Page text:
Twins fans welcome; nuts shunned
- Article by: Jay Weiner
- Star Tribune
- April 27, 2007 - 6:20 PM
Watching a baseball game in a stadium and munching on a bag of peanuts is commonplace for most of us. But, for some kids, even contact with that bothersome peanut shell dust can turn deadly.
So the Twins announced Friday that they've set aside four dates this season at the Metrodome in which one section will be "peanut free."
If it sounds a bit extreme, medically speaking, it's not, said Dr. Pramod Kelkar of Maple Grove, who specializes in food allergies.
And if it sounds a bit extreme, from a sports niche marketing perspective, it's just one more effort by Twins vice president Patrick Klinger to make the team's games more family friendly. Besides, growing up in Winona years ago, Klinger had a friend whose mother died after a reaction to peanuts.
"Peanuts are so symbolic, so connected to baseball," said Klinger, who directs the team's marketing efforts. "But if you're allergic to peanuts and you're trying to enjoy the game and the gentleman next to you is eating that bag of peanuts, it could be fatal. There are parents who are fearful of bringing their kids out to a stadium that is filled with peanuts."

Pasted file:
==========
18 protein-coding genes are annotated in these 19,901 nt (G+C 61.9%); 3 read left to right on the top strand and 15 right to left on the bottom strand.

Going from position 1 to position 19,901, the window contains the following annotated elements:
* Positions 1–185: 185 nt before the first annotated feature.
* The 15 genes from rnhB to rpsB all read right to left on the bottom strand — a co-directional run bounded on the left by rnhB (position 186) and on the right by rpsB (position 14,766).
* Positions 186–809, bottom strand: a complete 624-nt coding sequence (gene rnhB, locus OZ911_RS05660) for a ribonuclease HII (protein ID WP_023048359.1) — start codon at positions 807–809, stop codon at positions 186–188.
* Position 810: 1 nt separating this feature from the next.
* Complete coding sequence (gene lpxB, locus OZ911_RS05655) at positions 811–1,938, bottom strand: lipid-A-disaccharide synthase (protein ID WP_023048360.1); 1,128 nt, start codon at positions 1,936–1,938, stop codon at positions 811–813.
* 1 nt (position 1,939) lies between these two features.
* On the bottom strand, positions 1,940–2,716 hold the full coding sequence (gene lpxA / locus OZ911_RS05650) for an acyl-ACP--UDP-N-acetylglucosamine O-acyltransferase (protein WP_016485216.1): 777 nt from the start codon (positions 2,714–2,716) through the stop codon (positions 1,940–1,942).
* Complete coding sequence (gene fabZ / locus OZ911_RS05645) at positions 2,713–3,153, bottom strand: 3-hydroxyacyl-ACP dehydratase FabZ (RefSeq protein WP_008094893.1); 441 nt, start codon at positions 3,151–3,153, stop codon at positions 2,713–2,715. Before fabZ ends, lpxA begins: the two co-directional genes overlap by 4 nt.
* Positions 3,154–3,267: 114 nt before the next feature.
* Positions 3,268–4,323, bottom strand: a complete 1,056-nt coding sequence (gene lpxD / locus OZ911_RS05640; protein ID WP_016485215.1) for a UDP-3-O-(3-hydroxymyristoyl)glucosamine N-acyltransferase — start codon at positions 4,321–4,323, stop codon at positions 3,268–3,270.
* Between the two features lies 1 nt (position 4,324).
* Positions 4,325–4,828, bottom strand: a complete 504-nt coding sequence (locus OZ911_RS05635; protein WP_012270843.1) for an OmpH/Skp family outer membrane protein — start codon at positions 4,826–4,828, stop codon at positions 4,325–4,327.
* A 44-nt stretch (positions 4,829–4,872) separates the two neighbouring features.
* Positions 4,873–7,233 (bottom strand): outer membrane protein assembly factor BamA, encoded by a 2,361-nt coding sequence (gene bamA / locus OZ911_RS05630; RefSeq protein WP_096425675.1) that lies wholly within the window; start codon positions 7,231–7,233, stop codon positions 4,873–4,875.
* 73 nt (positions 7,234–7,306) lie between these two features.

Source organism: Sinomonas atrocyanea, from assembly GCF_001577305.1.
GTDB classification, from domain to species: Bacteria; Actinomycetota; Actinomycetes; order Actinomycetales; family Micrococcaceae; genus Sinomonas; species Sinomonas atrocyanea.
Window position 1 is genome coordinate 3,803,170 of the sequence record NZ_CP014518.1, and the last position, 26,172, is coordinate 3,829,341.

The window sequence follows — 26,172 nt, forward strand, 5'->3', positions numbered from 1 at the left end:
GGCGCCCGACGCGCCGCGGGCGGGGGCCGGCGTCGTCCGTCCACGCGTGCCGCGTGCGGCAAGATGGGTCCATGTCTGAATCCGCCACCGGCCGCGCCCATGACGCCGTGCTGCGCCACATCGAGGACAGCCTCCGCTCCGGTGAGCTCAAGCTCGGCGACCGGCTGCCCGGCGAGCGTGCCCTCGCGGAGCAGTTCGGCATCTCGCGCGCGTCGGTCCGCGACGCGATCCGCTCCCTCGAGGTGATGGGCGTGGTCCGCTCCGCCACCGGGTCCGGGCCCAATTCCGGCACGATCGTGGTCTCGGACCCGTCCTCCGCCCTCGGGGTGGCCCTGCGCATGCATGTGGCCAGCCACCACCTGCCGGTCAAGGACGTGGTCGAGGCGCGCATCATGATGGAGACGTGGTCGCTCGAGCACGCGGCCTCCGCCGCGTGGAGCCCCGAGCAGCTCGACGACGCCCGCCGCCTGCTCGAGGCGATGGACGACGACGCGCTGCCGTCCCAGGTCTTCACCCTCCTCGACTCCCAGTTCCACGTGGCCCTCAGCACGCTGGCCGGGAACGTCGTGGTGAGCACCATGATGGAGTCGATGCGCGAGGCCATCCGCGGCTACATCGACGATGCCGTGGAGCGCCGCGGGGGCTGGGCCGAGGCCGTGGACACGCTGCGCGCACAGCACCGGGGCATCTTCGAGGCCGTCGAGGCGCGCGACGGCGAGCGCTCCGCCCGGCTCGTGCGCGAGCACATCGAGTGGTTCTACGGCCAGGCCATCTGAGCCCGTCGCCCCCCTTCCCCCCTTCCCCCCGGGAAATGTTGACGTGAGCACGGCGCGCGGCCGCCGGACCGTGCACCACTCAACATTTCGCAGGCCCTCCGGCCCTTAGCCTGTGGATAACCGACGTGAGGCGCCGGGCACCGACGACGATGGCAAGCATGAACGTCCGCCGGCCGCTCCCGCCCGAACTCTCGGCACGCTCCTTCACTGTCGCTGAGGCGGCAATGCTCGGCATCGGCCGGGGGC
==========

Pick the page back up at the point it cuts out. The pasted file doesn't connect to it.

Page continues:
To get them out of their shell, on June 27, July 31, August 20 and September 17, the Skybox in right field -- often sold to groups -- will be set aside as a peanut-free zone.
Tickets will cost $29 a piece, Klinger said. Dr. Kelkar said it is relatively uncommon for children to be so allergic to peanuts that simply sitting next to someone eating a peanut could trigger a serious reaction. But it can occur that the dust from peanuts is inhaled and someone suffers from anaphylaxis, which is a complete and sometimes fatal allergic reaction.
More common among children, would be touching someone with peanut residue or kissing someone who's eaten a peanut. And that could turn dangerous.
"I certainly think it's a good idea," Kelkar said of the peanut-free days. "It will offer them an option to enjoy the game without feeling any risk."
Last year, with limited publicity, the Twins held one peanut-free day. That game attracted about 70 customers. Klinger said he's confident the 110-seat Skybox in right field will sell out this season. According to the Journal of Allergy and Clinical Immunology, more than three million Americans suffer from a peanut allergy.
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